1887

Abstract

The human-mediated use and abuse of classical antibiotics has created a strong selective pressure for the rapid evolution of antibiotic resistance. As resistance levels rise, and the efficacy of classical antibiotics wanes, the intensity of the search for alternative antimicrobials has increased. One class of molecules that has attracted much attention is the antimicrobial peptides (AMPs). They exhibit broad-spectrum activity, they are potent and they are widespread as part of the innate defence system of both vertebrates and invertebrates. However, peptides are complex molecules that suffer from proteolytic degradation. The ability to capture the essential properties of antimicrobial peptides in simple easy-to-prepare molecules that are abiotic in origin and non-proteolytic offers many advantages. Mechanistic and structural knowledge of existing AMPs was used to design a novel compound that mimics the biochemical activity of an AMP. This report describes the development and characterization of a small peptide mimic that exhibited quick-acting and selective antibacterial activity against a broad range of bacteria, including numerous clinically relevant strains, at low MIC values.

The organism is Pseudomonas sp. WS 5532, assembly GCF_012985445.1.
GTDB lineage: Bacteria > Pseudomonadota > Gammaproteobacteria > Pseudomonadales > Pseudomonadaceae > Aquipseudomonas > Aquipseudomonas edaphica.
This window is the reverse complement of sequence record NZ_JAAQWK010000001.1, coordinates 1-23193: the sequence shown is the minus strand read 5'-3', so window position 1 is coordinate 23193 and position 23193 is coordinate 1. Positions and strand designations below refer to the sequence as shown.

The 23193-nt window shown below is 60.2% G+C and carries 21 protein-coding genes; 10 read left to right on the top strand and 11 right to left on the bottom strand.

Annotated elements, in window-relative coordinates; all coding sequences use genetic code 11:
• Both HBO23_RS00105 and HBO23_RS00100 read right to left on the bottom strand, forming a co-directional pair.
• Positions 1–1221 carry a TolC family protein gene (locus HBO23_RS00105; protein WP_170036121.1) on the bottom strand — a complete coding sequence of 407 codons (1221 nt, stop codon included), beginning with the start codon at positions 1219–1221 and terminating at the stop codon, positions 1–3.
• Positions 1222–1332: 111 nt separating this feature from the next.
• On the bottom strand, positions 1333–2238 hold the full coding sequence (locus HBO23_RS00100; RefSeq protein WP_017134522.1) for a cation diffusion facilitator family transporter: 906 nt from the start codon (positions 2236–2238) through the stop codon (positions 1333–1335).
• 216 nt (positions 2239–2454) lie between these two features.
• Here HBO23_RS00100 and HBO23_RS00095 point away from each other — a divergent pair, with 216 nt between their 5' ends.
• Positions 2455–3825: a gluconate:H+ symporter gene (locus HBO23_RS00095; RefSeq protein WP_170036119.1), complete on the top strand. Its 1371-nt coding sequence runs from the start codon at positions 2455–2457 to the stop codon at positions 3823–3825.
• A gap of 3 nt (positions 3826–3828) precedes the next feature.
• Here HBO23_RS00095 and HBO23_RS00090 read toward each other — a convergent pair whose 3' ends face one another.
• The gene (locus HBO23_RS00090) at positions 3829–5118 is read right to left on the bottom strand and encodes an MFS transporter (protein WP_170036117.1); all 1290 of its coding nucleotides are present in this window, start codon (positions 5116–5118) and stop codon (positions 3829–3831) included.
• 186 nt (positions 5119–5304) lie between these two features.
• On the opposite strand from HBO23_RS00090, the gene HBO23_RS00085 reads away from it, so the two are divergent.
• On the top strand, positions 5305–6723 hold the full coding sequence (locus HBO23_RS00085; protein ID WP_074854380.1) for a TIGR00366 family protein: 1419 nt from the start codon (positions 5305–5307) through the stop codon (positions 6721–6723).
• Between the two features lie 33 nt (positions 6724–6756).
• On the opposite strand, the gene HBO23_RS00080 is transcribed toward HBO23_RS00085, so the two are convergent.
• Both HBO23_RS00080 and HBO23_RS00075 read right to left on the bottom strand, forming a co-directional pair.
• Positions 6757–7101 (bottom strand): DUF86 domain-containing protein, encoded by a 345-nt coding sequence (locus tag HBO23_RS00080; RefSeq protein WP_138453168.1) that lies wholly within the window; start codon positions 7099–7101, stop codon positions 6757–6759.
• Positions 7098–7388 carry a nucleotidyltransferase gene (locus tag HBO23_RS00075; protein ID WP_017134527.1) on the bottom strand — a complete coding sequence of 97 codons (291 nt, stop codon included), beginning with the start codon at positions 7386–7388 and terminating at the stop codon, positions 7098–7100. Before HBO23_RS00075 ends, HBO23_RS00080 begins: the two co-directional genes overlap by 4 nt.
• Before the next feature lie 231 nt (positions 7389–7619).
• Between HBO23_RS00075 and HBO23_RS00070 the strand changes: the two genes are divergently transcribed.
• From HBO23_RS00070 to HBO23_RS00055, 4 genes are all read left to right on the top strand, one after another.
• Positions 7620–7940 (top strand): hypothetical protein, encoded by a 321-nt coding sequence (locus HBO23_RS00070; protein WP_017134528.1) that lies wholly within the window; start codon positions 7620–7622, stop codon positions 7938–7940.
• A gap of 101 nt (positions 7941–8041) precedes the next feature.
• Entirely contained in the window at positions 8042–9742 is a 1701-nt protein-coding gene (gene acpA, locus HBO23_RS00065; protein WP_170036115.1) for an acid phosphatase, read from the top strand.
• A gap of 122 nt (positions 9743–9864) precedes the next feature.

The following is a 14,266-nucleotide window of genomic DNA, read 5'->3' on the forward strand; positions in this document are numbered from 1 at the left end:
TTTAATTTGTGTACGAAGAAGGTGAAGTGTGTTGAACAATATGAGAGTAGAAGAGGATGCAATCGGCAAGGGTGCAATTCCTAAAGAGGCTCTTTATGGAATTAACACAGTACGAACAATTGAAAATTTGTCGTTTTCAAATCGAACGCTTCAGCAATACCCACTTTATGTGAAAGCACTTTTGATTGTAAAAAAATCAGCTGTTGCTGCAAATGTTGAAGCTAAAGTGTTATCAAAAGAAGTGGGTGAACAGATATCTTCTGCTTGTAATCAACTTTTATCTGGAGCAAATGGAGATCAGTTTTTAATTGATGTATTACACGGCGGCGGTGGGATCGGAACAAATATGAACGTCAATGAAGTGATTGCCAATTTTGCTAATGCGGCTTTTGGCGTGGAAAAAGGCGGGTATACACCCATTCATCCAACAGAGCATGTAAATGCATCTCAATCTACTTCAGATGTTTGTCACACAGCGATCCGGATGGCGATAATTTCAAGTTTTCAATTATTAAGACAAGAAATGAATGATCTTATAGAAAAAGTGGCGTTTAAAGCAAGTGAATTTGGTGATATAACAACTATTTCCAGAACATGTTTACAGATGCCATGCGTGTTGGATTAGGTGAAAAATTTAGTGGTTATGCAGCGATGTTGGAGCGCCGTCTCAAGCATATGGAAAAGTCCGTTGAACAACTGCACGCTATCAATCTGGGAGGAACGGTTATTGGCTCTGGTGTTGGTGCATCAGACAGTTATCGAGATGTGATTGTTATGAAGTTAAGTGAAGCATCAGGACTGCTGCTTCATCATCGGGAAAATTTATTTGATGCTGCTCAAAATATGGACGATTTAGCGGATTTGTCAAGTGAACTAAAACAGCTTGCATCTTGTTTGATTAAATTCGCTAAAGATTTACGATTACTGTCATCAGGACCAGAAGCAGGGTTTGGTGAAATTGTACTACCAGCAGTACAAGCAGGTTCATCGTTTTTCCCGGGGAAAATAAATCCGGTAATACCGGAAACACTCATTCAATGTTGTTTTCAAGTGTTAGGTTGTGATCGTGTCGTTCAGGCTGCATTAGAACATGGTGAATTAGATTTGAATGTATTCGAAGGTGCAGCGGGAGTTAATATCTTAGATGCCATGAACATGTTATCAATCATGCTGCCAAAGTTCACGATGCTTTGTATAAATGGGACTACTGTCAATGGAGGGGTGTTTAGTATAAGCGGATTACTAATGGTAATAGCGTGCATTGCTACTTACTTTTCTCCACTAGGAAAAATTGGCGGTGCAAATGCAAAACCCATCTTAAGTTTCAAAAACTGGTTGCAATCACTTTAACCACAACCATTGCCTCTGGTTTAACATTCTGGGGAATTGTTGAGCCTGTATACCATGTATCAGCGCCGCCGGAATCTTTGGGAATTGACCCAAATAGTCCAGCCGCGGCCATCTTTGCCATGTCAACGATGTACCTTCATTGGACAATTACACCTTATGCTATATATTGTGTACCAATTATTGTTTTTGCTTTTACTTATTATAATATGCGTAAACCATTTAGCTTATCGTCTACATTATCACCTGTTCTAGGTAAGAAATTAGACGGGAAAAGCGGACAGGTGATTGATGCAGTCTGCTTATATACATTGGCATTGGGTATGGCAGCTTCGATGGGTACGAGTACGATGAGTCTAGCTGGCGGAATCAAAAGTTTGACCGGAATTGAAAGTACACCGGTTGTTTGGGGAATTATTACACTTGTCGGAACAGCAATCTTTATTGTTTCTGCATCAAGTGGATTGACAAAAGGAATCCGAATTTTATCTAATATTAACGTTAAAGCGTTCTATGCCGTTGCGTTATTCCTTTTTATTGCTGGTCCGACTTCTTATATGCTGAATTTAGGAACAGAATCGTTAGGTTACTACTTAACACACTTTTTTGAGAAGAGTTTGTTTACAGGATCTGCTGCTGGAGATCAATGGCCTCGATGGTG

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2006-07-01
2019-11-21
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vol. , part 7, pp. 1913-1918

Table S1. tests of antimicrobial activities against a group of selected bacterial species of the peptide mimic mPE after 6 and 20 h, and its selectivity index.



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